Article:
Chapter 3 investigates the stability of the groups in relation to seasonal fluctuation in the supply of fruits. It argues that group persistence lies in the capacity of the groups to manoeuvre changeful institutional and material environments within which they perform. The chapter provides insight into how the practice of processing is linked to agro-ecological conditions and the mixture of crops grown on the farms. It identifies strategies and arrangements used in sourcing by individual women within the groups and network relationships. It documents the different institutional arrangements for securing fruits all year round and how they are managed. The chapter shows how the differentiation within the groups provides the flexibility and capacity to handle fluctuation in raw material supply.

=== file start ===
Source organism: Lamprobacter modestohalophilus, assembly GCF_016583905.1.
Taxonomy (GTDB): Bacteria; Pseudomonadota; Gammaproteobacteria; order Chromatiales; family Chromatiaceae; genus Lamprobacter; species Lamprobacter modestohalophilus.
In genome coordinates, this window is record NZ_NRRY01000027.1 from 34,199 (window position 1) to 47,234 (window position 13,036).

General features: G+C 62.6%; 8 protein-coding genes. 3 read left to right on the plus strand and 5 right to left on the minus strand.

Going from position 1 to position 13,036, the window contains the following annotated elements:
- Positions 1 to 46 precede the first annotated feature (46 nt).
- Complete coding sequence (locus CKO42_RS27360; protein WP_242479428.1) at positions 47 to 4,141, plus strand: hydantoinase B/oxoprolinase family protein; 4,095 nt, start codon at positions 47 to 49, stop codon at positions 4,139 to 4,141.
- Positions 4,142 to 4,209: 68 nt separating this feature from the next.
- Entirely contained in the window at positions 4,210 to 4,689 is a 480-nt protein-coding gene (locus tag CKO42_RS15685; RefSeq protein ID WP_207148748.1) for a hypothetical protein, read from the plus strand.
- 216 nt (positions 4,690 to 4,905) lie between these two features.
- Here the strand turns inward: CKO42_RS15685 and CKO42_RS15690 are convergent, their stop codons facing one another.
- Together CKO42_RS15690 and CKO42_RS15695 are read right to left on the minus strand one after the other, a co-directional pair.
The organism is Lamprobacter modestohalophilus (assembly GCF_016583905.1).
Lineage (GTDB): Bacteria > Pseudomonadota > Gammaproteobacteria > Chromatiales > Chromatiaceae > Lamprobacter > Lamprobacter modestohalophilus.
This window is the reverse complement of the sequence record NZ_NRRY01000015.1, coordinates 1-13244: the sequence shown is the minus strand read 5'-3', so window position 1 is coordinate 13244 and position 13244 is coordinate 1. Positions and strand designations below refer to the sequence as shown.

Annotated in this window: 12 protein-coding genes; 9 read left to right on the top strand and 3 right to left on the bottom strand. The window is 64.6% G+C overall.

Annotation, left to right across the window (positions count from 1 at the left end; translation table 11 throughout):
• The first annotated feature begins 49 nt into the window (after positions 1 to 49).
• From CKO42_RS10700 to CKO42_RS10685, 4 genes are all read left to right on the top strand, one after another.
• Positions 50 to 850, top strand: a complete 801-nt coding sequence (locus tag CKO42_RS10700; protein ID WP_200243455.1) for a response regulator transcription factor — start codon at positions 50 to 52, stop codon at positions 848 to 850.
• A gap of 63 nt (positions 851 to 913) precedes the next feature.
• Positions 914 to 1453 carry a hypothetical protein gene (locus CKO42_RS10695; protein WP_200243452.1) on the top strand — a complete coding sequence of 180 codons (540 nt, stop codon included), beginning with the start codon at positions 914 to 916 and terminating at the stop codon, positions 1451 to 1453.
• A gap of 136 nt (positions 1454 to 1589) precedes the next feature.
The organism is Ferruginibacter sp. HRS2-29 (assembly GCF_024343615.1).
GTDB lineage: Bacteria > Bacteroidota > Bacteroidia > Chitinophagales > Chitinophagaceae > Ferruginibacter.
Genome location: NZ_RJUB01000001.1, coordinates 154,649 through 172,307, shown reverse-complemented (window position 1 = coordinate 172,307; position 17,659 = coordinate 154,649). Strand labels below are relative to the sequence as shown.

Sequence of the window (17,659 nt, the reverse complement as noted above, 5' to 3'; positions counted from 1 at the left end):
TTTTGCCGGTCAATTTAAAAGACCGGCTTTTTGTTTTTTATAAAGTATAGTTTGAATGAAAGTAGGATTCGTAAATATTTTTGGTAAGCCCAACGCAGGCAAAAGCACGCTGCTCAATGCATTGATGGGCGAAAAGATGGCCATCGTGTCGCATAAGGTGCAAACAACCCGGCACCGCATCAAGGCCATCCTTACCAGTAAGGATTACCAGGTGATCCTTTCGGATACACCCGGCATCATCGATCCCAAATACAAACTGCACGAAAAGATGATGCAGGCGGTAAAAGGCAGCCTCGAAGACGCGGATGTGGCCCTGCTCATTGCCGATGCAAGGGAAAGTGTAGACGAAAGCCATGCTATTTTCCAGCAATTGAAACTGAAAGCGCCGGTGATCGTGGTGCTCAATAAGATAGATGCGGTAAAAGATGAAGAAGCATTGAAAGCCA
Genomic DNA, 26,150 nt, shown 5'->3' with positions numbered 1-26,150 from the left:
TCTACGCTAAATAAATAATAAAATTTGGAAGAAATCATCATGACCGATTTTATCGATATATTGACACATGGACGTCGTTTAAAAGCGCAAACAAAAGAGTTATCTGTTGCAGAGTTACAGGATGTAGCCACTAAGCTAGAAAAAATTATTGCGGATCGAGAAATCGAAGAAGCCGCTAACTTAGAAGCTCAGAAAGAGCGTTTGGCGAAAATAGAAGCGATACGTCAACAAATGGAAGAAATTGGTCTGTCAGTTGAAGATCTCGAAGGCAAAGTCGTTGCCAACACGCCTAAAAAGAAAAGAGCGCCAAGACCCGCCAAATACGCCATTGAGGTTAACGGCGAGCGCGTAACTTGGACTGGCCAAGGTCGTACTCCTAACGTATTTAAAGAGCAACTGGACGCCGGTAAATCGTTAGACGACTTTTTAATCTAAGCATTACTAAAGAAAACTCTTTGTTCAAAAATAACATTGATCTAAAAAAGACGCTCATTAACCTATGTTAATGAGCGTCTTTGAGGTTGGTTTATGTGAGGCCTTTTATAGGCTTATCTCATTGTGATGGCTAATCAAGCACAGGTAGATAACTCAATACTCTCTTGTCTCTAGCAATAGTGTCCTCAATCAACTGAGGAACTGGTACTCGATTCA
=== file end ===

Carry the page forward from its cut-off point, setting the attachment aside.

A complementary focus of the research is on two processes that may enable or constrain collective performance. Chapter 4 analyses a case study of a medium-scale firm which processes palm oil for the local and the diaspora market. It argues that market standards may create a hidden imbalance in favour of better endowed (oil palm) firms while those with internal strength for developing products with unique qualities may be stifled. The chapter investigates how firm manages quality in the market, sourcing and cooking different recipes of palm oil of specific quality. The analytical question underlying this chapter is to unravel how firms respond to trade ad industrial standards. The data show that fluctuation in fruit supply required the use of different strategies to source both fruits and oil from other sources to ensure regular supply of product on the market. The evolving practices in cooking different recipes also required the use of skill, techniques, and know-how in processing to make palm oil with certain consistency in taste, colour, and texture that consumers require similar to the practices of the groups of women. The study shows that evolving practices in the making of quality palm oil may contradict prescribed standards. The case studies (2,3 &4) reveal diversity in the way firms and groups targeting different end use markets manage skilful tasks, use skill, tools and techniques which draws upon endogenous capabilities to manoeuvre changeful environments to make quality. The chapter opens a discussion on the RSPO, that its form of governance lacks the flexibility exhibited by the women’s groups and the firm to handle changeful environments in the making quality oil palm.